By Cynthia Kepler-Karrer
Memorial UMC/NE Austin Mission Field
Almost my entire life, the question of this day was “What are you giving up for Lent?”
As a kid and a youth, even if we came out of churches that didn’t have a specific Lenten practice of fasting, we would give up something in solidarity with our friends who did. We joked about giving up homework or broccoli, but it usually ended up being something more like Cokes or candy or chocolate. It seemed challenging at the time, but as a kid, I was confident that I could do anything.
In college, I didn’t have time or energy to make that kind of decision. After all, what we gave up in college mostly was sleep, though that wasn’t just for Lent!
By the time I became a pastor, we started talking about the Lenten fast as a discipline. The conversation shifted to what disciplines we could take on, what small things God was calling us to do rather than leave behind. I kept making bold plans and struggling through them.
Over the years, I have fasted by giving up—ice cream, TV, lunch. I have also fasted by taking on—writing letters, daily walks, cleaning a room in my house every day, collecting cans for the food pantry.
And it’s all been my choice.
And that’s the struggle for me this year as I sit with Isaiah and contemplate the fast. I keep choosing, as if the question, “What are you doing for Lent?” is something that offers me a yearly opportunity for Creativity In Fasting or to try once again to pick up a habit I’ve been unsuccessful in picking up elsewhere, a discipline that may or may not stick.
“Is this not the fast that I choose?”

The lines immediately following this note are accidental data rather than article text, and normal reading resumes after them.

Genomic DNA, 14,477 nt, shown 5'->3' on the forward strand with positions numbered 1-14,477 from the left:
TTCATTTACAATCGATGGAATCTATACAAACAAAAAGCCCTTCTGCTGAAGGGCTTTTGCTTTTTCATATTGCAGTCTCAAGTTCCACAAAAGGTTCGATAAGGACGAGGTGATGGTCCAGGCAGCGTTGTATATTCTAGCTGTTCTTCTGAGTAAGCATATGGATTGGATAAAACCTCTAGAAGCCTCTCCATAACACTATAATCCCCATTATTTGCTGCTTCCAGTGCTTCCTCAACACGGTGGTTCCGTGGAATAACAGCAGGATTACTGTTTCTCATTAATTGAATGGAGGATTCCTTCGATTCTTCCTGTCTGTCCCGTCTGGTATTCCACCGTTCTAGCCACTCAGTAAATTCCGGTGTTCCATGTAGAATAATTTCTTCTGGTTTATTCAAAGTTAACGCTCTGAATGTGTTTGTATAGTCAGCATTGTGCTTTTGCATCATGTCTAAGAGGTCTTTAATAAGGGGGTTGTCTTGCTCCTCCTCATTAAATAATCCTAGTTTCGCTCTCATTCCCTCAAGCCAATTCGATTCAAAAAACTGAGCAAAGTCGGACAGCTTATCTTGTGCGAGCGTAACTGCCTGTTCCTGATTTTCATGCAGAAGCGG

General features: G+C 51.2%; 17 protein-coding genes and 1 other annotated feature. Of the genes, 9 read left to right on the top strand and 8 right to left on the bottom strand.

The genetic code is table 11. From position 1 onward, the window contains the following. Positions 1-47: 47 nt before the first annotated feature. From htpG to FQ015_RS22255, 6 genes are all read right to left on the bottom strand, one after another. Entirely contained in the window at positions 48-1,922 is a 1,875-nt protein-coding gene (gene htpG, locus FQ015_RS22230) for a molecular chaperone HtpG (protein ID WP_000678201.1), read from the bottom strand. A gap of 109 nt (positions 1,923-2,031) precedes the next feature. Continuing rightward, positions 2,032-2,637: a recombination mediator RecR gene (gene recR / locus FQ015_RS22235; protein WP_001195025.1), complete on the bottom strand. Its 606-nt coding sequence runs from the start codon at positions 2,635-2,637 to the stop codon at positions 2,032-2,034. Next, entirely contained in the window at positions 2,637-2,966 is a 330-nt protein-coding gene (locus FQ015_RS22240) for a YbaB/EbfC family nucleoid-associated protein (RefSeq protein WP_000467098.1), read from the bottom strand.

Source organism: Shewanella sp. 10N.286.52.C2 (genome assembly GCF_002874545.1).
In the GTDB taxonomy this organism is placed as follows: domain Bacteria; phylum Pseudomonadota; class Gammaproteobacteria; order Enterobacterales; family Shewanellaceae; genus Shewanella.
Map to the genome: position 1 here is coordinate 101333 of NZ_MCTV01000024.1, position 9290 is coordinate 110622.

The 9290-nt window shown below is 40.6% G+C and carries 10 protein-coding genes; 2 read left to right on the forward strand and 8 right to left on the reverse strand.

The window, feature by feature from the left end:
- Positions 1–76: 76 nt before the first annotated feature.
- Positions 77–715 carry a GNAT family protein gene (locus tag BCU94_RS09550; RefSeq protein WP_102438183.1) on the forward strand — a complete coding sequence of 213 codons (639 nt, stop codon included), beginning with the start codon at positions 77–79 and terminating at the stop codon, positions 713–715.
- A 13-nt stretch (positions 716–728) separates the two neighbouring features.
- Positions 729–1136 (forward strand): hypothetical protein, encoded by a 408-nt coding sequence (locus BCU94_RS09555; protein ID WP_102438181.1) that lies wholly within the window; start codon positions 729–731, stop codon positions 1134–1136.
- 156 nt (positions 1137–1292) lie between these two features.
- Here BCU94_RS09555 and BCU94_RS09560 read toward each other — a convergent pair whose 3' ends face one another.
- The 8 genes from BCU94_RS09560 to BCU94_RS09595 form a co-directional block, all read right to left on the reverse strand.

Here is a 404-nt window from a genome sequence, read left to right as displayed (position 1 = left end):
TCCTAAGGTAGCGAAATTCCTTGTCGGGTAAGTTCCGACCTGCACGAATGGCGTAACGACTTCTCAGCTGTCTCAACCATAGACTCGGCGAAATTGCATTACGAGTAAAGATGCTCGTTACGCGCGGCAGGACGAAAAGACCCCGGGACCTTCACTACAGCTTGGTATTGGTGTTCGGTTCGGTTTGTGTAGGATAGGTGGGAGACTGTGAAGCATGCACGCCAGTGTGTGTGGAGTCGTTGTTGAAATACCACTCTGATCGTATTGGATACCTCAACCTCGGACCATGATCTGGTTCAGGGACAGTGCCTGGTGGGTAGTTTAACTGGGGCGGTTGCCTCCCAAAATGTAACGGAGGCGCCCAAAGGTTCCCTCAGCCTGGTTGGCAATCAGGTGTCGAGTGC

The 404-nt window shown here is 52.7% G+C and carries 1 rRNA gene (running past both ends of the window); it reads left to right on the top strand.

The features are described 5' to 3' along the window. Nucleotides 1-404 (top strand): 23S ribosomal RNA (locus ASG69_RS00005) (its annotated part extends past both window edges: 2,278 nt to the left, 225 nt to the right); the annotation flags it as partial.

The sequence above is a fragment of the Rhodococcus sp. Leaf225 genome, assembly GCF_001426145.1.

What Isaiah describes as a fast is nothing less than God’s justice, and it unnerves me to think about. It’s too big for Lent, more than what 40 days can accomplish. To take that fast literally would be disruptive to the socio-economic, racial, educational, familial, legal, and national systems I benefit from, disruptive to the way I like to live, to the choices I’ve made.
But it’s what God chooses.
This fast frees people—it frees people and brings them out from oppression and clothes them and shelters them. It is a fast that gives people food! This fast removes the yoke that causes beloved children of God to wake up every day struggling not merely to succeed, but struggling even to survive.
And keeping this fast doesn’t just free others. It frees me. It brings light to me. What a gracious gift of God.
It seems audacious to pray that my fast this year might bring justice. I will probably still fast by giving up something. I will probably still fast by trying to do something. But I will also let God choose something more for me, something I am confident only God can accomplish—a fast that brings justice to the world and healing to me, a sinner.
Prayer: God of Freedom and Light, we begin another season of intentional fasting today. I don’t know if I will be up for the challenge of the fast that You choose, and I confess that I am nervous. Disciple me to choose like You choose. Free me to give up the things that harm others and start to do the things that help others. Make this fast to be one that changes me, not just until Easter, but for good. Amen.
1. What has been your experience of fasting?
2. Where do the people in your mission field labor to survive, not just to succeed?
3. What are both a small thing that you think you can do and a big thing that only God can do in you to bring about justice in the world?